I hold a PhD in Sociology from Indiana University. I have to say that I’m fascinated by how the Victorian period affected the characters in the cases. In particular, I discovered how this period opened new arenas for women through my research. The typewriter and the bicycle offered new careers and mobility that women in prior periods did not have. The Canon documents these changes in some of the cases.

What is your favorite canonical story?

“The Adventure of the Cardboard Box.” At its heart, it’s a psychological thriller. How Sarah Cushing manipulated Jim Browner to murder his wife and her lover was absolutely diabolical. Moriarty may have been the spider at the center of his web of crime, but she was just as cunning—only on a micro-scale. 

I also like this story because she becomes afflicted with “brain fever,” which I find a most fascinating condition. Today, we might call it a nervous breakdown. Others did experience a bout of it in a few other cases. A major treatment was shaving the afflicted’s head to cool off the brain. 

Who is a specific Sherlockian that you think others would find interesting?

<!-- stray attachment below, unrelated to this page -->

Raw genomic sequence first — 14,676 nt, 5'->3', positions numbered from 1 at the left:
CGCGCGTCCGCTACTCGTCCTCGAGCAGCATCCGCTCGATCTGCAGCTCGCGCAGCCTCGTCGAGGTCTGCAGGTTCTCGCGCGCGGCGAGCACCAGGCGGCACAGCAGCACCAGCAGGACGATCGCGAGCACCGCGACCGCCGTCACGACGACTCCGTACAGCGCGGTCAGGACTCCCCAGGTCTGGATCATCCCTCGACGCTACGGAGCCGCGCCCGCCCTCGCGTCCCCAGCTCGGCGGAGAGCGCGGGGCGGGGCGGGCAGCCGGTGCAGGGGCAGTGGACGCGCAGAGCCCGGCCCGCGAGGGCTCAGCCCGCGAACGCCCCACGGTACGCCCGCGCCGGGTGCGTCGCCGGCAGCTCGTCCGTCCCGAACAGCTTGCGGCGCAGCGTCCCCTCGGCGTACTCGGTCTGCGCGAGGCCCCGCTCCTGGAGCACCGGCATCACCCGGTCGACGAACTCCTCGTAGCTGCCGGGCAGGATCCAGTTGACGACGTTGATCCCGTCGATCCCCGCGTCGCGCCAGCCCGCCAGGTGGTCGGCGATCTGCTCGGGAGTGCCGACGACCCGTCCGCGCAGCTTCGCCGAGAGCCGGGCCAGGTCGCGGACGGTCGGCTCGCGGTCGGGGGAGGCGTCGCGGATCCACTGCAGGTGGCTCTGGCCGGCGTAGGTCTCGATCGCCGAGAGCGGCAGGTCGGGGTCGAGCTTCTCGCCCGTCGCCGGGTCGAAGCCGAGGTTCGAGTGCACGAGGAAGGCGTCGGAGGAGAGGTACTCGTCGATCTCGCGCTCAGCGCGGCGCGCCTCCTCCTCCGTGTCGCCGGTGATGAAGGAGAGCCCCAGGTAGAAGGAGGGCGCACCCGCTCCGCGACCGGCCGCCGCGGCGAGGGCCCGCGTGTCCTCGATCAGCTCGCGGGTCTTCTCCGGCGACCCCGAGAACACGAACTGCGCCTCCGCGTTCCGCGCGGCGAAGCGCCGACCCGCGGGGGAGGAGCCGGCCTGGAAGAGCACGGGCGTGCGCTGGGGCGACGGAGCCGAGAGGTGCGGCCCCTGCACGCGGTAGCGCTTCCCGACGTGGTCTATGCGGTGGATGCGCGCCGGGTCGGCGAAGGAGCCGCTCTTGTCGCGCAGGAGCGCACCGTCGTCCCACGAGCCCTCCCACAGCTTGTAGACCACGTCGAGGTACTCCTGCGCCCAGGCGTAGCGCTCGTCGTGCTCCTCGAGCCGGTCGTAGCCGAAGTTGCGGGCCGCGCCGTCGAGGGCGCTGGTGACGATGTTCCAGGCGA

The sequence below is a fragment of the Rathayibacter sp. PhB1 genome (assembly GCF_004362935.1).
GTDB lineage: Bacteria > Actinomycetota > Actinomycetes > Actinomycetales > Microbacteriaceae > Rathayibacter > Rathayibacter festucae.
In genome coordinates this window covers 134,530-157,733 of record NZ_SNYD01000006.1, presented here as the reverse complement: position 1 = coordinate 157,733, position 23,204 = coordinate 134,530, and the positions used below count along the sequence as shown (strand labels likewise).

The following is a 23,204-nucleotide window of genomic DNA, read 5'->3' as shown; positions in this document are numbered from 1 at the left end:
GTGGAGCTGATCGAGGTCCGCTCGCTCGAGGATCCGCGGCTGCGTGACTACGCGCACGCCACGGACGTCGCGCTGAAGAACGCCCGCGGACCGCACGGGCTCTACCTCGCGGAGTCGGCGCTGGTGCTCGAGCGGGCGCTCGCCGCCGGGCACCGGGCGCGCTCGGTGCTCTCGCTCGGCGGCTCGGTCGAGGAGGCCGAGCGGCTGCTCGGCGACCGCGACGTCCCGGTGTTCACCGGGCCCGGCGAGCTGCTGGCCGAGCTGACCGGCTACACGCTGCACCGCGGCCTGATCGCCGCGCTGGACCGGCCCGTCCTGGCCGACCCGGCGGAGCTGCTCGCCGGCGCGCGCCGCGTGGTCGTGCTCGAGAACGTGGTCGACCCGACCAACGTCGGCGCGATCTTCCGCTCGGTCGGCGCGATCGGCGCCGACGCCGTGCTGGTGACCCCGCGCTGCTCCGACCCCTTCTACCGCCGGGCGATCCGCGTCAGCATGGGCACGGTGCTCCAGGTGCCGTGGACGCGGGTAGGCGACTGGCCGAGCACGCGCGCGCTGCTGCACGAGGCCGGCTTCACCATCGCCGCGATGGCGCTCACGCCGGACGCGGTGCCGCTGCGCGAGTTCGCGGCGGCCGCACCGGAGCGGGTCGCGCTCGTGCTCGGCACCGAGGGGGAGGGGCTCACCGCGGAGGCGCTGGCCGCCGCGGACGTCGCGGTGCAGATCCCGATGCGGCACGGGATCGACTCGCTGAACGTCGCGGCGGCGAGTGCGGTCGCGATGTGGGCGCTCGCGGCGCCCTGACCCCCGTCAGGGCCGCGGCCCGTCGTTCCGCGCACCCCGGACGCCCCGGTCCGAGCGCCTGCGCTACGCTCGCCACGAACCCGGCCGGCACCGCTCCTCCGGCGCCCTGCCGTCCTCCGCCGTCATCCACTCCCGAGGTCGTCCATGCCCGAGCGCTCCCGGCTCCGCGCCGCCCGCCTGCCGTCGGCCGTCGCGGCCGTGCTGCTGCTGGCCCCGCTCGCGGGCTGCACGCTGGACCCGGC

Oh, do I have to name just one? There are so many. Like I said above, everyone has such interesting professions and backgrounds. There are doctors, writers, lawyers, artists of all kinds, actors, and so many others. I particularly admire Steve Mason. He has taken on several leadership roles, not just in the Dallas scion, but also in The Beacon Society where he is very concerned about teaching the next generation about Sherlock Holmes. One way he reaches out to young people on a very individual basis is giving away copies of The Hound of the Baskervilles. He carries a few copies with him when he’s out and about, and when he sees a young person, will offer a copy to him/her because that is how he learned about Holmes, and he wants to share it with others. I think that is so powerful.

What subset of Sherlockiana really interests you?

I’m probably more into the stories (whether in writing, film, or plays) involving Sherlock Holmes. I know some are purists and prefer only the original stories, but I like the adaptations—be it Monk, Enola Holmes, or Elementary. Each brings a unique perspective to the character.

I am a big fan of your The Life and Times of Sherlock Holmes series of essay collections.  What was the impetus for writing these books?